Ying Wang

Citation for 2010 Mount Holyoke College Faculty Award for Teaching

Few faculty members have traveled as far to reach Mount Holyoke– in physical or cultural distance – as Ying Wang. Born in Beijing, she grew up in the turbulent decades of Mao Zedong’s Great Leap Forward and Great Proletarian Cultural Revolution, when educated urban teenagers served the state through exile in rural villages. After three years in the countryside, far from home and family, she entered Beijing Normal University to nurture her lifelong fascination with Chinese literature. Through a fellowship at Smith, an M.Ed. from the University of South Carolina, and a Ph.D. at the University of Toronto, she also became one of the Anglophone world’s most effective teachers of the Chinese language.

Few pedagogical tasks can equal language instruction in complexity, for we demand that our students suspend the intimate sounds and cadences of their mother tongue and express themselves accurately in an alien idiom. How to structure efficient, effective daily learning? How to keep their interest? How to persuade them that the grind will produce worthy results? Ying Wang has mastered this process for an extremely difficult language, building Mount Holyoke’s Chinese program from two levels to four, enrolling as many as 90 students per year. Her leadership has created the best Chinese program in the Five College area.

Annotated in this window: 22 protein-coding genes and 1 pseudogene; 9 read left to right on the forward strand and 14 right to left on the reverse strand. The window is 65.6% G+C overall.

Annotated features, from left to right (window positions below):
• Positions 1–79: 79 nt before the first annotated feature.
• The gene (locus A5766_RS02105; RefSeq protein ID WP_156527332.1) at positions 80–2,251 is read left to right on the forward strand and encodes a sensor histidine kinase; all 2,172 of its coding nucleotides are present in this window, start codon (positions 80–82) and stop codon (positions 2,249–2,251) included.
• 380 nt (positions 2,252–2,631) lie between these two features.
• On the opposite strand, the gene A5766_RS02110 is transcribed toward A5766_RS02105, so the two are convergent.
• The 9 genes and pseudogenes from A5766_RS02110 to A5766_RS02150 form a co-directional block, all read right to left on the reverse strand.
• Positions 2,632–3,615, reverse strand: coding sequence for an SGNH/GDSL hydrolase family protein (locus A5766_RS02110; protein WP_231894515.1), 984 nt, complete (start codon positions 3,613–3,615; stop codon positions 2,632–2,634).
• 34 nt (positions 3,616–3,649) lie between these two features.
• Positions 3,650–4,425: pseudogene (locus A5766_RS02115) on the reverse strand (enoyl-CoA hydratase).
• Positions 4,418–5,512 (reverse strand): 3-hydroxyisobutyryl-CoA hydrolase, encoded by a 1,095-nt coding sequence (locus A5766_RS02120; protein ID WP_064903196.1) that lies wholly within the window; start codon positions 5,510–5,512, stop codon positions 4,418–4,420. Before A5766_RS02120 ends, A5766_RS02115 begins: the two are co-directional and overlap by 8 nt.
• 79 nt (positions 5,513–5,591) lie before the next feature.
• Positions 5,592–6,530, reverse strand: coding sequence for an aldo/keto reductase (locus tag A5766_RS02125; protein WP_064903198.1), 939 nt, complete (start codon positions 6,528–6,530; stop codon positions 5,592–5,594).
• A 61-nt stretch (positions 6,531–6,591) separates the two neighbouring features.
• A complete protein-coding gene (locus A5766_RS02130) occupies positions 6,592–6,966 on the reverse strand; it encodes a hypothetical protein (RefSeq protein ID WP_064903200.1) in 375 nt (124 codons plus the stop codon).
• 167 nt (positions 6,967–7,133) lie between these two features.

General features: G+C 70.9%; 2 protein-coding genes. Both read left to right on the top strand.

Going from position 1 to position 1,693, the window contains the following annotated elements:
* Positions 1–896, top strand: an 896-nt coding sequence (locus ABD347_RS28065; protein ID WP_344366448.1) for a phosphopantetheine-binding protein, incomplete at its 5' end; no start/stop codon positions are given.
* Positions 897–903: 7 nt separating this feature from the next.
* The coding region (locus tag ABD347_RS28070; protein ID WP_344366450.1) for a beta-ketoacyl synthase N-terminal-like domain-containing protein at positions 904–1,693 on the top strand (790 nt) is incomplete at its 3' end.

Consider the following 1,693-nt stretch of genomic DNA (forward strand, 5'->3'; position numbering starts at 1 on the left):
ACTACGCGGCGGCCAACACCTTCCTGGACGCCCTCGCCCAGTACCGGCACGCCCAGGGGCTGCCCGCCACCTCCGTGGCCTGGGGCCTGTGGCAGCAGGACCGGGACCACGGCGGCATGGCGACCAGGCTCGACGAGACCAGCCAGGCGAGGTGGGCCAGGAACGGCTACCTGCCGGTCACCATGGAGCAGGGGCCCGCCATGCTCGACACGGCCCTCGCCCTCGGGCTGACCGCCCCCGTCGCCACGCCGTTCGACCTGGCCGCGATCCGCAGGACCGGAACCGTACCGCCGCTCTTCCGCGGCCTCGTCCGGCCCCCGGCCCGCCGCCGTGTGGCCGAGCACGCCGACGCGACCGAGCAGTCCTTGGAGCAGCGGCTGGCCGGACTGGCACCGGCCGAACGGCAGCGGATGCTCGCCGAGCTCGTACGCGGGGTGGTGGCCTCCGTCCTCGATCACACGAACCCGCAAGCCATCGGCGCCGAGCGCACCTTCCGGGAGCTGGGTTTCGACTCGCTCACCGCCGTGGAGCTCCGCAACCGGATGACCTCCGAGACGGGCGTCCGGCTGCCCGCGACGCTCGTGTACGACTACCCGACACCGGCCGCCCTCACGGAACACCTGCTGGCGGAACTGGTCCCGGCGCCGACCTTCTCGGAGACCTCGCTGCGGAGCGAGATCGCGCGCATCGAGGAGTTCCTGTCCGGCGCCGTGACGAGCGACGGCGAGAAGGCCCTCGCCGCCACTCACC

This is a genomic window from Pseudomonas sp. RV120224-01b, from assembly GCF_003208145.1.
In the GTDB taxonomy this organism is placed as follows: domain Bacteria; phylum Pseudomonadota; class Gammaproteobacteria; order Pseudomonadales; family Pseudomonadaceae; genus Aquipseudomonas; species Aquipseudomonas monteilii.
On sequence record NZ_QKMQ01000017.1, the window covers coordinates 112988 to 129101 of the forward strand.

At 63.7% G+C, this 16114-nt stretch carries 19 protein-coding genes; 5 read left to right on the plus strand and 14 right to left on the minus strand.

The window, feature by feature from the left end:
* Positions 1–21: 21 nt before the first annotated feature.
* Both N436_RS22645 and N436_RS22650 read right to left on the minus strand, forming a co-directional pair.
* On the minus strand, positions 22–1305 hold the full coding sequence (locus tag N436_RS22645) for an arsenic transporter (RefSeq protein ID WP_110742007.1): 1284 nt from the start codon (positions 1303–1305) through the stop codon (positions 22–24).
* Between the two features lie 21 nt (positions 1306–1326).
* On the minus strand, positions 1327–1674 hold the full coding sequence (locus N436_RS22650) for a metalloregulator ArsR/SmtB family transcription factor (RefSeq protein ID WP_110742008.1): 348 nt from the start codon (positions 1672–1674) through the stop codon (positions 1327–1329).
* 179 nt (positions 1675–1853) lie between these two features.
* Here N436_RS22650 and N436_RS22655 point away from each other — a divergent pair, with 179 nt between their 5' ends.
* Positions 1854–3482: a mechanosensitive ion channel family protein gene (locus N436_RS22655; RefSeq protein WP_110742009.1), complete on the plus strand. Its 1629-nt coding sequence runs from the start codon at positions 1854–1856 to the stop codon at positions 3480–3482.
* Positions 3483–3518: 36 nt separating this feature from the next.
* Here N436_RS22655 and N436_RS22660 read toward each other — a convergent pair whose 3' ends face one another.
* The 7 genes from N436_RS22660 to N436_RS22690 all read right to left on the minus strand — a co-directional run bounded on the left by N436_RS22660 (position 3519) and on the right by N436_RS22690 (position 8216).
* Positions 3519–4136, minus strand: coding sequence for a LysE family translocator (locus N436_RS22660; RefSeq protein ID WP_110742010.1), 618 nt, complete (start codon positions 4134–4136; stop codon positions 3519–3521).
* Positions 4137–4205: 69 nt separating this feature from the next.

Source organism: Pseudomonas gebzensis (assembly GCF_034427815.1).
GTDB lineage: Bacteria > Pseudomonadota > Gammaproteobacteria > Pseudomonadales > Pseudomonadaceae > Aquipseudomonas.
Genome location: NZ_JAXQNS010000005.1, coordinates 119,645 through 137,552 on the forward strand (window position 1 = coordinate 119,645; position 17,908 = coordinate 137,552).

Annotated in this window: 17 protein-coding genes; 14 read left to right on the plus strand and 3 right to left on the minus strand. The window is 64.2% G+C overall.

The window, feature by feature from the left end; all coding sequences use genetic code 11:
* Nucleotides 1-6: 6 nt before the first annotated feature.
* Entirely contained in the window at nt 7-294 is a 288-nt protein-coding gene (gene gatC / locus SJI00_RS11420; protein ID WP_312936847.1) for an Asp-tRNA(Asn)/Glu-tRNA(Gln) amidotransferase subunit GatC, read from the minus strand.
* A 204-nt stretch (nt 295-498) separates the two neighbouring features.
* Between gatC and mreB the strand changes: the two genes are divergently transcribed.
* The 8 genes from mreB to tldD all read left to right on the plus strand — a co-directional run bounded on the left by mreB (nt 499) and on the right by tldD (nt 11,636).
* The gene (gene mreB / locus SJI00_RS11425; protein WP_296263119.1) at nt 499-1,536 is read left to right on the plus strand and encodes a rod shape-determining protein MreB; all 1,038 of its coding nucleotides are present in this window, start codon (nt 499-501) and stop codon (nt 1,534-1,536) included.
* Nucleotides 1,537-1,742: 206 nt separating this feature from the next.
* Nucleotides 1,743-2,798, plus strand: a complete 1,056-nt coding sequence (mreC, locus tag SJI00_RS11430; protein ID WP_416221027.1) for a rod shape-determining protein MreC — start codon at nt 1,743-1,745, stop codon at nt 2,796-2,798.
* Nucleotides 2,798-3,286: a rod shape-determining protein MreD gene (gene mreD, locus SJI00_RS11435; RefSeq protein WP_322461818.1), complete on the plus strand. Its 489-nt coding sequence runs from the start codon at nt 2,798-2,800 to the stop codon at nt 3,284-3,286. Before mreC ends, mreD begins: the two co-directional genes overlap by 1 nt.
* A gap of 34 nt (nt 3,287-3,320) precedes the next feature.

Adept with the latest technology, “Wang Laoshi” holds her students’ attention with computer games and multimedia presentations, as well as old-fashioned memorization. Compassionate and firm in the classroom, she gives unstintingly of herself. Four years ago she made the dizzyingly complex arrangements for Mount Holyoke students to spend the summer at Beijing Language and Culture University taking intensive Chinese. Since then, she has sacrificed her summer research and writing to direct the program, a task comparable to herding teenage cats in Central Park. As a side benefit, she created an exchange relationship that brings a BLCU instructor to Mount Holyoke every year to augment our teaching staff.

Aside from pedagogical research (she has written two textbooks), program-building, and teaching in three of our four levels of Chinese, Prof. Wang also excels as a scholar-teacher of Chinese literature. Our students flock to her courses—on women in Chinese literature, the great 18th century novel Dream of the Red Chamber, and contemporary Chinese fiction—for they add an invaluable dimension to their experience of Chinese culture. Her research and writing, focusing on 19th century China’s underappreciated novels, illuminate a bright facet of that “dark” century, usually characterized as one of foreign domination and cultural stagnation.

Hundreds of Mount Holyoke students are, and will be, grateful for the doors to Chinese culture, literature, and communication opened by Ying Wang. We are fortunate to be a station on her long journey, and we honor her dedication, commitment, and skill.